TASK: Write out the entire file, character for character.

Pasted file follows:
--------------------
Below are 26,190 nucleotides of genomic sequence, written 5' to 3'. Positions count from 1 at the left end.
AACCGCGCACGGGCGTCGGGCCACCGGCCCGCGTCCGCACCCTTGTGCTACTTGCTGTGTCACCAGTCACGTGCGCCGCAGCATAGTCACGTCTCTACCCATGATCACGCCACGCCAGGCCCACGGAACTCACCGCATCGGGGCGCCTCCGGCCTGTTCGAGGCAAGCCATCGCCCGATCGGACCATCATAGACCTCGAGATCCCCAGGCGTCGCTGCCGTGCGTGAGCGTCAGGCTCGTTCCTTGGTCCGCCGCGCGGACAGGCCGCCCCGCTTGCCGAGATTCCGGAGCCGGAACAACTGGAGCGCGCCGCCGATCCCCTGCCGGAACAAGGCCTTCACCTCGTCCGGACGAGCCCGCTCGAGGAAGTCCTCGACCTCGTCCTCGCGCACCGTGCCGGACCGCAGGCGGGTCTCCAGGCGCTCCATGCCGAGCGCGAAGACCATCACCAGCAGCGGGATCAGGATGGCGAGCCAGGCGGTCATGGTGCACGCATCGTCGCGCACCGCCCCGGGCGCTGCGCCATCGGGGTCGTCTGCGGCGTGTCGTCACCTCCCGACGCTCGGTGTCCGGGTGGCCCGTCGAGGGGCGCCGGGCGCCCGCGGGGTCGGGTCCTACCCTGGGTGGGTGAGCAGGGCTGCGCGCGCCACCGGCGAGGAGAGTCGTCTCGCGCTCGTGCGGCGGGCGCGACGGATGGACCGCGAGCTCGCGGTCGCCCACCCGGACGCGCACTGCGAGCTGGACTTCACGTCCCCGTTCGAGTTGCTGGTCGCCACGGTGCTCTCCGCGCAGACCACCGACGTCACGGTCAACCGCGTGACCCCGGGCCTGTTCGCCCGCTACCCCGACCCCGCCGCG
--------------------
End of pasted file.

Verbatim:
Below are 26,190 nucleotides of genomic sequence, written 5' to 3'. Positions count from 1 at the left end.
AACCGCGCACGGGCGTCGGGCCACCGGCCCGCGTCCGCACCCTTGTGCTACTTGCTGTGTCACCAGTCACGTGCGCCGCAGCATAGTCACGTCTCTACCCATGATCACGCCACGCCAGGCCCACGGAACTCACCGCATCGGGGCGCCTCCGGCCTGTTCGAGGCAAGCCATCGCCCGATCGGACCATCATAGACCTCGAGATCCCCAGGCGTCGCTGCCGTGCGTGAGCGTCAGGCTCGTTCCTTGGTCCGCCGCGCGGACAGGCCGCCCCGCTTGCCGAGATTCCGGAGCCGGAACAACTGGAGCGCGCCGCCGATCCCCTGCCGGAACAAGGCCTTCACCTCGTCCGGACGAGCCCGCTCGAGGAAGTCCTCGACCTCGTCCTCGCGCACCGTGCCGGACCGCAGGCGGGTCTCCAGGCGCTCCATGCCGAGCGCGAAGACCATCACCAGCAGCGGGATCAGGATGGCGAGCCAGGCGGTCATGGTGCACGCATCGTCGCGCACCGCCCCGGGCGCTGCGCCATCGGGGTCGTCTGCGGCGTGTCGTCACCTCCCGACGCTCGGTGTCCGGGTGGCCCGTCGAGGGGCGCCGGGCGCCCGCGGGGTCGGGTCCTACCCTGGGTGGGTGAGCAGGGCTGCGCGCGCCACCGGCGAGGAGAGTCGTCTCGCGCTCGTGCGGCGGGCGCGACGGATGGACCGCGAGCTCGCGGTCGCCCACCCGGACGCGCACTGCGAGCTGGACTTCACGTCCCCGTTCGAGTTGCTGGTCGCCACGGTGCTCTCCGCGCAGACCACCGACGTCACGGTCAACCGCGTGACCCCGGGCCTGTTCGCCCGCTACCCCGACCCCGCCGCG